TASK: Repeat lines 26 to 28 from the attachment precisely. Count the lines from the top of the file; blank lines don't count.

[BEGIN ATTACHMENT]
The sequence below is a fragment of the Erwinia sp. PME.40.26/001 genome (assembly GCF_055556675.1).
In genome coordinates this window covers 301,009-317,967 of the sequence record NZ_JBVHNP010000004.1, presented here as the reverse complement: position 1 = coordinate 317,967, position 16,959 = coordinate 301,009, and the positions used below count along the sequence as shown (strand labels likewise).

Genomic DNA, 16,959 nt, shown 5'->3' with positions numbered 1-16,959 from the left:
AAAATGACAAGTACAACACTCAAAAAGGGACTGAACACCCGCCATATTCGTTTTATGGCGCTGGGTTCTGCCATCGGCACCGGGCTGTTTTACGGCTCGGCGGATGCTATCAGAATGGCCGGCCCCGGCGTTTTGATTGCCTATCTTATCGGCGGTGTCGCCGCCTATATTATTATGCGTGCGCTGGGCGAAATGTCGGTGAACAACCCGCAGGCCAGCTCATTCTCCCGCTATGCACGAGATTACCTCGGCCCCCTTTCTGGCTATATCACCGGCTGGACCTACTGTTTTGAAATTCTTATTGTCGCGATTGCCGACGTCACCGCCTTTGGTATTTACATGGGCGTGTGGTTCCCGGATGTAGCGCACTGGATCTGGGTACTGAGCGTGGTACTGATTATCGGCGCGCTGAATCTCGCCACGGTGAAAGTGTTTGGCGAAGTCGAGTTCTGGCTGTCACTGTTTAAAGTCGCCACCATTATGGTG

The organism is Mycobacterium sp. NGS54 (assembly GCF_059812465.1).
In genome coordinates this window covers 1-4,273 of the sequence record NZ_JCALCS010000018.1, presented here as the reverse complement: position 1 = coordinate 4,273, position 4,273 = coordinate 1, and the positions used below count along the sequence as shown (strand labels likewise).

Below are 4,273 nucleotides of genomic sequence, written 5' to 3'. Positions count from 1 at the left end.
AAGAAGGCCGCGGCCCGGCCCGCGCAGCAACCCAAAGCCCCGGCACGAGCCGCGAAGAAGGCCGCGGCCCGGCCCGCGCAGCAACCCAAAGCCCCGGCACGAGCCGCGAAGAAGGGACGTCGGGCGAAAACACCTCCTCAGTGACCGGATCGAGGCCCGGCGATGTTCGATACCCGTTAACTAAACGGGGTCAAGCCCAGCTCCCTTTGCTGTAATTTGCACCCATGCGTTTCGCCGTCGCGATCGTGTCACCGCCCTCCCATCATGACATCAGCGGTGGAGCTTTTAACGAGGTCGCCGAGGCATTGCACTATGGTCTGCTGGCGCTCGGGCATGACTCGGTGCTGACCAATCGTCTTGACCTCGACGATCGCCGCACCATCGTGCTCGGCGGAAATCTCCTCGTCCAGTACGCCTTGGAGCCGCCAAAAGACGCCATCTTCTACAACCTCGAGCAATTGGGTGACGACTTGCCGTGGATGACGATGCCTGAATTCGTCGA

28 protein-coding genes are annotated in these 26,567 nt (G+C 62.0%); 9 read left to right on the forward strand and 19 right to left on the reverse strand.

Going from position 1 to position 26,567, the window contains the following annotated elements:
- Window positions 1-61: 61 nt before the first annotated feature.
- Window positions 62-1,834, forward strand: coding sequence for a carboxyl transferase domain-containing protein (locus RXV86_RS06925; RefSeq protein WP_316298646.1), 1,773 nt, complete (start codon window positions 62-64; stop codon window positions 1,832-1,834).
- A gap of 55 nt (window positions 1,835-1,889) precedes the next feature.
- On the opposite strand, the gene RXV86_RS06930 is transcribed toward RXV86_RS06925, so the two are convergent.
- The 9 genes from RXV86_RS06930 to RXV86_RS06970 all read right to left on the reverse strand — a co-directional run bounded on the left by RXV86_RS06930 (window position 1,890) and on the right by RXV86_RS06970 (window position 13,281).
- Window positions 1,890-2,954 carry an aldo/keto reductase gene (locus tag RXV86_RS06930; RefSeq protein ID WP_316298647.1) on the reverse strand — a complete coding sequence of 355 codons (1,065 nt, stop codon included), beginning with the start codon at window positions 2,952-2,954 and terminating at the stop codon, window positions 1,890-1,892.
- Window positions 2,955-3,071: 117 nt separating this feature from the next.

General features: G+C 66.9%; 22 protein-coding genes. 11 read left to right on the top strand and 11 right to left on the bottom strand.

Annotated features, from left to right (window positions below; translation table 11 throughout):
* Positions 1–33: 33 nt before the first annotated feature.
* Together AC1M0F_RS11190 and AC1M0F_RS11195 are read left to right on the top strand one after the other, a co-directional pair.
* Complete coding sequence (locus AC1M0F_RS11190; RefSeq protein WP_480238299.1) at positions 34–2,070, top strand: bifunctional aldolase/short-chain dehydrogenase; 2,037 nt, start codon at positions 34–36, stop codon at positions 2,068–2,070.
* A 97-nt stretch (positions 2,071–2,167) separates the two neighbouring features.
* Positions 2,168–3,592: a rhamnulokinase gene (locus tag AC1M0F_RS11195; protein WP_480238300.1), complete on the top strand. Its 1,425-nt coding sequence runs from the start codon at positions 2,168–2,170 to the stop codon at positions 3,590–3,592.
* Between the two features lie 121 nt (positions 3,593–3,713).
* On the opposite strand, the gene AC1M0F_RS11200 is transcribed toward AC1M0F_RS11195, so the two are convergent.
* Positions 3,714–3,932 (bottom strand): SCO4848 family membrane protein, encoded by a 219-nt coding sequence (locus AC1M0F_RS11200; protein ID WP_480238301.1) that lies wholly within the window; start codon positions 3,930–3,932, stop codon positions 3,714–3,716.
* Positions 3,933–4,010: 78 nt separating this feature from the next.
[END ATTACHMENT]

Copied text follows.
* On the opposite strand, the gene AC1M0F_RS11200 is transcribed toward AC1M0F_RS11195, so the two are convergent.
* Positions 3,714–3,932 (bottom strand): SCO4848 family membrane protein, encoded by a 219-nt coding sequence (locus AC1M0F_RS11200; protein ID WP_480238301.1) that lies wholly within the window; start codon positions 3,930–3,932, stop codon positions 3,714–3,716.
* Positions 3,933–4,010: 78 nt separating this feature from the next.